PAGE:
Thursday, July 30, 2009

A different kind of innovation

One of the worries about the House health care bill (HR3200) and possibly about the other health care bills on the table is that by greatly enlarging the government’s role in health care and focusing on cost-cutting to the exclusion of improvement, the bill will greatly slow the pace of medical innovation coming out of the United States. And, since we are the engine that drives most medical innovation, this will mean such innovation will decline globally. I wrote about that here and others across the blogosphere have written about it as well.

There’s another kind of innovation that will almost certainly be curtailed by HR3200: innovations in insurance policies. As far as I can tell, the bill establishes four levels of polices that can be offered via “the Exchange”. Policies in each of those levels must meet certain requirements. It’s possible there will be room to innovate within those requirements but I fear there will not.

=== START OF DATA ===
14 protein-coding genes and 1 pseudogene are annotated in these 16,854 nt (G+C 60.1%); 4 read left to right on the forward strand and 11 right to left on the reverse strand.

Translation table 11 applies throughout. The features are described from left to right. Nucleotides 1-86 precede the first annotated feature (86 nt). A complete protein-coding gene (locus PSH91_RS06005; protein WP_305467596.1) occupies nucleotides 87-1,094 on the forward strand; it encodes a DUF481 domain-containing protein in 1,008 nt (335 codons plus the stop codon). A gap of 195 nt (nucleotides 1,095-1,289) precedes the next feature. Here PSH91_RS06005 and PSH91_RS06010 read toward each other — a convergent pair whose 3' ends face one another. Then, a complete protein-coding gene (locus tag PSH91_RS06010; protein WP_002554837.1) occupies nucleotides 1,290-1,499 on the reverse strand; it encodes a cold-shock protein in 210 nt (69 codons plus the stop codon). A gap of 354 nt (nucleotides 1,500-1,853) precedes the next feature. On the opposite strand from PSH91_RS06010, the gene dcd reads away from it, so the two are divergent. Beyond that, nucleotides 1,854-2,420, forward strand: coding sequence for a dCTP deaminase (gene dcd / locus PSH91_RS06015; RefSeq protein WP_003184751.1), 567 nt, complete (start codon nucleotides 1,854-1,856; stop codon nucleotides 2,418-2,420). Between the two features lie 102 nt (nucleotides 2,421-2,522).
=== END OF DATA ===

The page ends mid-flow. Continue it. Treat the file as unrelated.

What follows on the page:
What do I mean by innovations in insurance policies? Here’s an example. I live in New Jersey. New Jersey is a very friendly State in terms of being able to obtain health insurance although not friendly at all in terms of being able to afford it. I’ve been buying my own health insurance for about 7 years and it costs me a fortune. At the beginning of this year, my insurance carrier, Blue Cross Blue Shield, started offering a new line of policies. I now have a flat copay for doctors’ visits rather than “they bill the insurance company then bill me for the residue”; my deductible is higher out of network than in; and prescriptions are paid 50-50 rather than 70-30 plus I have neither a deductible to meet first before the 50-50 kicks in nor a maximum after which the insurance company pays 100%. This policy costs me slightly less than half of what my old policy cost me.

How can they do this? I don’t know. I assume they ran the numbers and discovered they would add up. If I took a lot of prescription medications it probably wouldn’t be a good deal for me but since I don’t, it’s great. I bet it’s even great for my doctors since now I pay them up front: they never have to bill me and they never have to dun patients who don’t pay.

So one question I’d like answered is: How likely are we to get this type of policy innovation once “the Exchange” is up and running?

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